Portlandia quips that “Portland is a city where young people go to retire,” and once again, the reality might be more extreme than the joke. In 2009, the Wall Street Journal reported, under a Portland dateline, that despite there being few jobs in the city, “the Hipsters just keep on coming.” The piece is worth savoring for its comically inane anecdotes about young Portlanders defining down what it means to “live the dream”: “He was attracted to [Portland’s] offbeat culture and hungered for change. Mr. Singer’s plan was to get an editing or writing gig at an alternative weekly newspaper. . . . Seven months later, the 26-year-old is still without a steady job.”
To the extent that the Journal tried to explain Portland’s appeal to young bohemians, it offered a “hard-to-quantify blend of climate, natural beauty, universities and—more than anything else—a reputation as a cool place to live.” In Triumph of the City, Glaeser makes a related observation—that modern cities must have “consumer” appeal. “Today,” he writes, “successful cities, old or young, attract smart entrepreneurial people, in part, by being urban theme parks.”
The idea of city-as-theme-park goes a long way toward capturing how Portlanders view their town. Consider this vignette from the introduction to Brew to Bikes: Portland’s Artisan Economy, edited by Portland State University associate professor of urban planning Charles Heying:
It’s Saturday morning and my granddaughter Sophie and I are heading to breakfast while her mom is at Pilates. We decide against Genie’s, our usual spot, where tattooed wait staff serve huevos rancheros and morning cocktails. We drive up Division Street looking for the place where we ate with her cousins, Emma, Hans, and Amelie, when they were in town. What was the name? It had those big sliding windows that opened to the street. We catch a glimpse of the retro chic Caffe Pallino as we drive by, but the traffic is moving us along so I am reluctant to stop. Sophie is disappointed. She won’t get her favorite dish, Bob’s Red Mill oatmeal with walnuts.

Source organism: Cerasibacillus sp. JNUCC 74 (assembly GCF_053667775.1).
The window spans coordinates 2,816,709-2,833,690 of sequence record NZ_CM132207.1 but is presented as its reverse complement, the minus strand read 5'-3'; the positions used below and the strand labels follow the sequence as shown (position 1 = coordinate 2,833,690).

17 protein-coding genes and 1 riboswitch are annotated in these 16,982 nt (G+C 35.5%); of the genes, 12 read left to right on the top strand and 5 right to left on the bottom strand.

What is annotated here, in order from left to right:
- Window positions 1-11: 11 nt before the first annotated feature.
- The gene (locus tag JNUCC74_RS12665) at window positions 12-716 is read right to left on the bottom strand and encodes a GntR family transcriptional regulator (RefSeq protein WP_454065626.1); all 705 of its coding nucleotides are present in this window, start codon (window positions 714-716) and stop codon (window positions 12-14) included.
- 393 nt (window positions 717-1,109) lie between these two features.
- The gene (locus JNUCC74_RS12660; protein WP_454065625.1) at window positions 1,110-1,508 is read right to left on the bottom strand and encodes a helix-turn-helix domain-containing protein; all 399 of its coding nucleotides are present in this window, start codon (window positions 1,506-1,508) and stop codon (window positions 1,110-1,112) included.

Brew to Bikes attributes the fact that breakfast in Portland is a dizzying array of sophisticated consumer options to “local self-reliance, sustainable living, and the integrity of craftsmanship.” While it’s hard not to root for entrepreneurial initiative wherever you find it, in Portland it carries a whiff of desperation. I submit that the real reason Portland has a thriving artisanal economy is that the regular economy is in the dumps. Portland’s hipsters are starting craft businesses in their garages and opening restaurants not merely because they “reject passive consumption” but because they can’t find jobs, the kind that offer upward mobility. If there’s a more rational reason why a small city like Portland has 671 food trucks, I’d love to hear it.
But let’s not get carried away with the idea of Portland as America’s hipster theme park; the analogy is spectacularly off in one crucial way. Theme parks are sanitized, family-friendly environments. Portland, by contrast, has become a decidedly immoral place.
I’m well aware that the one unforgivable sin among America’s enlightened urban liberals is to be a moralizing killjoy. But since I’m already out on a limb complaining about Portland’s lack of laissez-faire economic policies, I’ve little to lose by complaining about its laissez-faire approach to civic virtue.
If you don’t think this is a problem for Portland, I invite you to hang out in the parking lot at Pussycat’s Puffing Palace at 11 a.m. on a Thursday and tell me you don’t feel a bit scuzzy. Pussycat’s Puffing Palace is just a few doors down from the Vegas VIP Room and a bit further down the street from Secret Pleasures. I was there to meet Lisa Leithauser of SOS Oregon, a group dedicated to “work[ing] with cities and counties to establish simple basic zoning laws, and to enforce these laws for all businesses.” Leithauser refers to this stretch of Southwest Canyon Road in the Beaverton suburb as the “Tour de Porn.”